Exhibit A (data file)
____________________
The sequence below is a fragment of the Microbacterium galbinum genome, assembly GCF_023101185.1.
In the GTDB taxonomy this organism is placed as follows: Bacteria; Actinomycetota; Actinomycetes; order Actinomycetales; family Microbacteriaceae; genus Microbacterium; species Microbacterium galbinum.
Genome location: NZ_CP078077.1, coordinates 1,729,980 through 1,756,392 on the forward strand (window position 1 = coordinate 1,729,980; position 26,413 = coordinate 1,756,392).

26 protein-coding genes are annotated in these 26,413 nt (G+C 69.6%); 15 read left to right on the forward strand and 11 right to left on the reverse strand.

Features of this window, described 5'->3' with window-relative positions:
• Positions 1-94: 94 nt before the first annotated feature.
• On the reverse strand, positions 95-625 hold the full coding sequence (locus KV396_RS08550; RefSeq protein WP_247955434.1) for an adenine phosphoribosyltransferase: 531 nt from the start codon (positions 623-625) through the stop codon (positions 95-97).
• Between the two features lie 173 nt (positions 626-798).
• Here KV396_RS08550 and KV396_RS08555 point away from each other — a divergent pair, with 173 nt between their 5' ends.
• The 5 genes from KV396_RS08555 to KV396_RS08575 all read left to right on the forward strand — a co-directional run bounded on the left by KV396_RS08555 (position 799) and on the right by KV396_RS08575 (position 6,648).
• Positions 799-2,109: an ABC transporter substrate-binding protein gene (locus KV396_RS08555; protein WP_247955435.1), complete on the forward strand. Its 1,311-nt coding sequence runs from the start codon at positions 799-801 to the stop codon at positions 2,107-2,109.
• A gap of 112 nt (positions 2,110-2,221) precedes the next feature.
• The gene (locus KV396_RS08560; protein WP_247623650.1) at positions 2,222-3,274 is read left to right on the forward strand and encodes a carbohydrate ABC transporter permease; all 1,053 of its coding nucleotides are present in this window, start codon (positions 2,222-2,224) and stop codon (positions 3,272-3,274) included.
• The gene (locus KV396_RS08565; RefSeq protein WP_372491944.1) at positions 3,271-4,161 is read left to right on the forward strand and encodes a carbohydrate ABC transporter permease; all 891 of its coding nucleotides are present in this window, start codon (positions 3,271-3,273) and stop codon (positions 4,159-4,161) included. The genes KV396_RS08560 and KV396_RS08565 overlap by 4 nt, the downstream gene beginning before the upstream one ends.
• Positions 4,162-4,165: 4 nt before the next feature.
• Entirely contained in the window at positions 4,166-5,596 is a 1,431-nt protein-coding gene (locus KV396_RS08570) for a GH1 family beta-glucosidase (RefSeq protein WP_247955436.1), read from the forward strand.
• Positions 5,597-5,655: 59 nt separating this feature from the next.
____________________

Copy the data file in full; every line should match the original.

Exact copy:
The sequence below is a fragment of the Microbacterium galbinum genome, assembly GCF_023101185.1.
In the GTDB taxonomy this organism is placed as follows: Bacteria; Actinomycetota; Actinomycetes; order Actinomycetales; family Microbacteriaceae; genus Microbacterium; species Microbacterium galbinum.
Genome location: NZ_CP078077.1, coordinates 1,729,980 through 1,756,392 on the forward strand (window position 1 = coordinate 1,729,980; position 26,413 = coordinate 1,756,392).

26 protein-coding genes are annotated in these 26,413 nt (G+C 69.6%); 15 read left to right on the forward strand and 11 right to left on the reverse strand.

Features of this window, described 5'->3' with window-relative positions:
• Positions 1-94: 94 nt before the first annotated feature.
• On the reverse strand, positions 95-625 hold the full coding sequence (locus KV396_RS08550; RefSeq protein WP_247955434.1) for an adenine phosphoribosyltransferase: 531 nt from the start codon (positions 623-625) through the stop codon (positions 95-97).
• Between the two features lie 173 nt (positions 626-798).
• Here KV396_RS08550 and KV396_RS08555 point away from each other — a divergent pair, with 173 nt between their 5' ends.
• The 5 genes from KV396_RS08555 to KV396_RS08575 all read left to right on the forward strand — a co-directional run bounded on the left by KV396_RS08555 (position 799) and on the right by KV396_RS08575 (position 6,648).
• Positions 799-2,109: an ABC transporter substrate-binding protein gene (locus KV396_RS08555; protein WP_247955435.1), complete on the forward strand. Its 1,311-nt coding sequence runs from the start codon at positions 799-801 to the stop codon at positions 2,107-2,109.
• A gap of 112 nt (positions 2,110-2,221) precedes the next feature.
• The gene (locus KV396_RS08560; protein WP_247623650.1) at positions 2,222-3,274 is read left to right on the forward strand and encodes a carbohydrate ABC transporter permease; all 1,053 of its coding nucleotides are present in this window, start codon (positions 2,222-2,224) and stop codon (positions 3,272-3,274) included.
• The gene (locus KV396_RS08565; RefSeq protein WP_372491944.1) at positions 3,271-4,161 is read left to right on the forward strand and encodes a carbohydrate ABC transporter permease; all 891 of its coding nucleotides are present in this window, start codon (positions 3,271-3,273) and stop codon (positions 4,159-4,161) included. The genes KV396_RS08560 and KV396_RS08565 overlap by 4 nt, the downstream gene beginning before the upstream one ends.
• Positions 4,162-4,165: 4 nt before the next feature.
• Entirely contained in the window at positions 4,166-5,596 is a 1,431-nt protein-coding gene (locus KV396_RS08570) for a GH1 family beta-glucosidase (RefSeq protein WP_247955436.1), read from the forward strand.
• Positions 5,597-5,655: 59 nt separating this feature from the next.